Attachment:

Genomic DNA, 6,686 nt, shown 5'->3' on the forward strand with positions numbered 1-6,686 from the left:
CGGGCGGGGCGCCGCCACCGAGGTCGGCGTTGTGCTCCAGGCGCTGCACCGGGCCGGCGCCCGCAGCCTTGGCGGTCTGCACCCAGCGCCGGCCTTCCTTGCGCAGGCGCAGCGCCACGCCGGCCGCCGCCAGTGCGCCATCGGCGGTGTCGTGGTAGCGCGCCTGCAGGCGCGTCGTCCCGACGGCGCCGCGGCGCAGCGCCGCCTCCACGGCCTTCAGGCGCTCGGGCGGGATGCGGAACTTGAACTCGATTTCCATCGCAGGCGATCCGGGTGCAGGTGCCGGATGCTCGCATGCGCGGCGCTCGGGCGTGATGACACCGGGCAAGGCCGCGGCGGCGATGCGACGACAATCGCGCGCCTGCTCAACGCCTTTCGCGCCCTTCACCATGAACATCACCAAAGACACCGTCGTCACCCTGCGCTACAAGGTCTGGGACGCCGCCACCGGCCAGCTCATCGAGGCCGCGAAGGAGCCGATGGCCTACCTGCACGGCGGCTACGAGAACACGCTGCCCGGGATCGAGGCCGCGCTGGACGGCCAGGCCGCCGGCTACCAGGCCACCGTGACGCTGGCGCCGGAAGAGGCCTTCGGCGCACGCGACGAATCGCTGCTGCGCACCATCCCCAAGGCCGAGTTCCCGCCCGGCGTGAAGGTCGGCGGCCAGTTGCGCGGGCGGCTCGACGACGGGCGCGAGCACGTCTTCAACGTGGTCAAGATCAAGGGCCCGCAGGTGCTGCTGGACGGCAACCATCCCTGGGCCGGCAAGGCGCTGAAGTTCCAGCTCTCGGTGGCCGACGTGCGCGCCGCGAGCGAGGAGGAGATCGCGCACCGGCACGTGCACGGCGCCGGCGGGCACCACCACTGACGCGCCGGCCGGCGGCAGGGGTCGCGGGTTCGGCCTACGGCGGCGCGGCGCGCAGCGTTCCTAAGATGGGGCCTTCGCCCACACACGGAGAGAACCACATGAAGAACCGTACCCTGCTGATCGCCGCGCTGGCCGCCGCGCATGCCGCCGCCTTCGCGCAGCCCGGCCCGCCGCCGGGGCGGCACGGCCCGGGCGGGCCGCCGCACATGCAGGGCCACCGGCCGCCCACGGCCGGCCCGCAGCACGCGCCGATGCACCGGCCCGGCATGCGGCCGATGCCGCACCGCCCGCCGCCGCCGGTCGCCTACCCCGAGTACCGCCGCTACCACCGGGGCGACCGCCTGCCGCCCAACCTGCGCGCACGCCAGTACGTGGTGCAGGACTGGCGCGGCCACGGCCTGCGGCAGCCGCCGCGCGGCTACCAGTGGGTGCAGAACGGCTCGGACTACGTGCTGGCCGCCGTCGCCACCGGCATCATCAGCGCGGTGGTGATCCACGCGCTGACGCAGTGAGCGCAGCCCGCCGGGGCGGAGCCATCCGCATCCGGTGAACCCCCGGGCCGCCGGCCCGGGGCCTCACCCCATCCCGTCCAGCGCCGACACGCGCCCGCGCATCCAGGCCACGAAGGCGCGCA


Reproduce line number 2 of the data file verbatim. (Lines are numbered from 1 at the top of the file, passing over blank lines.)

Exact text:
CGGGCGGGGCGCCGCCACCGAGGTCGGCGTTGTGCTCCAGGCGCTGCACCGGGCCGGCGCCCGCAGCCTTGGCGGTCTGCACCCAGCGCCGGCCTTCCTTGCGCAGGCGCAGCGCCACGCCGGCCGCCGCCAGTGCGCCATCGGCGGTGTCGTGGTAGCGCGCCTGCAGGCGCGTCGTCCCGACGGCGCCGCGGCGCAGCGCCGCCTCCACGGCCTTCAGGCGCTCGGGCGGGATGCGGAACTTGAACTCGATTTCCATCGCAGGCGATCCGGGTGCAGGTGCCGGATGCTCGCATGCGCGGCGCTCGGGCGTGATGACACCGGGCAAGGCCGCGGCGGCGATGCGACGACAATCGCGCGCCTGCTCAACGCCTTTCGCGCCCTTCACCATGAACATCACCAAAGACACCGTCGTCACCCTGCGCTACAAGGTCTGGGACGCCGCCACCGGCCAGCTCATCGAGGCCGCGAAGGAGCCGATGGCCTACCTGCACGGCGGCTACGAGAACACGCTGCCCGGGATCGAGGCCGCGCTGGACGGCCAGGCCGCCGGCTACCAGGCCACCGTGACGCTGGCGCCGGAAGAGGCCTTCGGCGCACGCGACGAATCGCTGCTGCGCACCATCCCCAAGGCCGAGTTCCCGCCCGGCGTGAAGGTCGGCGGCCAGTTGCGCGGGCGGCTCGACGACGGGCGCGAGCACGTCTTCAACGTGGTCAAGATCAAGGGCCCGCAGGTGCTGCTGGACGGCAACCATCCCTGGGCCGGCAAGGCGCTGAAGTTCCAGCTCTCGGTGGCCGACGTGCGCGCCGCGAGCGAGGAGGAGATCGCGCACCGGCACGTGCACGGCGCCGGCGGGCACCACCACTGACGCGCCGGCCGGCGGCAGGGGTCGCGGGTTCGGCCTACGGCGGCGCGGCGCGCAGCGTTCCTAAGATGGGGCCTTCGCCCACACACGGAGAGAACCACATGAAGAACCGTACCCTGCTGATCGCCGCGCTGGCCGCCGCGCATGCCGCCGCCTTCGCGCAGCCCGGCCCGCCGCCGGGGCGGCACGGCCCGGGCGGGCCGCCGCACATGCAGGGCCACCGGCCGCCCACGGCCGGCCCGCAGCACGCGCCGATGCACCGGCCCGGCATGCGGCCGATGCCGCACCGCCCGCCGCCGCCGGTCGCCTACCCCGAGTACCGCCGCTACCACCGGGGCGACCGCCTGCCGCCCAACCTGCGCGCACGCCAGTACGTGGTGCAGGACTGGCGCGGCCACGGCCTGCGGCAGCCGCCGCGCGGCTACCAGTGGGTGCAGAACGGCTCGGACTACGTGCTGGCCGCCGTCGCCACCGGCATCATCAGCGCGGTGGTGATCCACGCGCTGACGCAGTGAGCGCAGCCCGCCGGGGCGGAGCCATCCGCATCCGGTGAACCCCCGGGCCGCCGGCCCGGGGCCTCACCCCATCCCGTCCAGCGCCGACACGCGCCCGCGCATCCAGGCCACGAAGGCGCGCA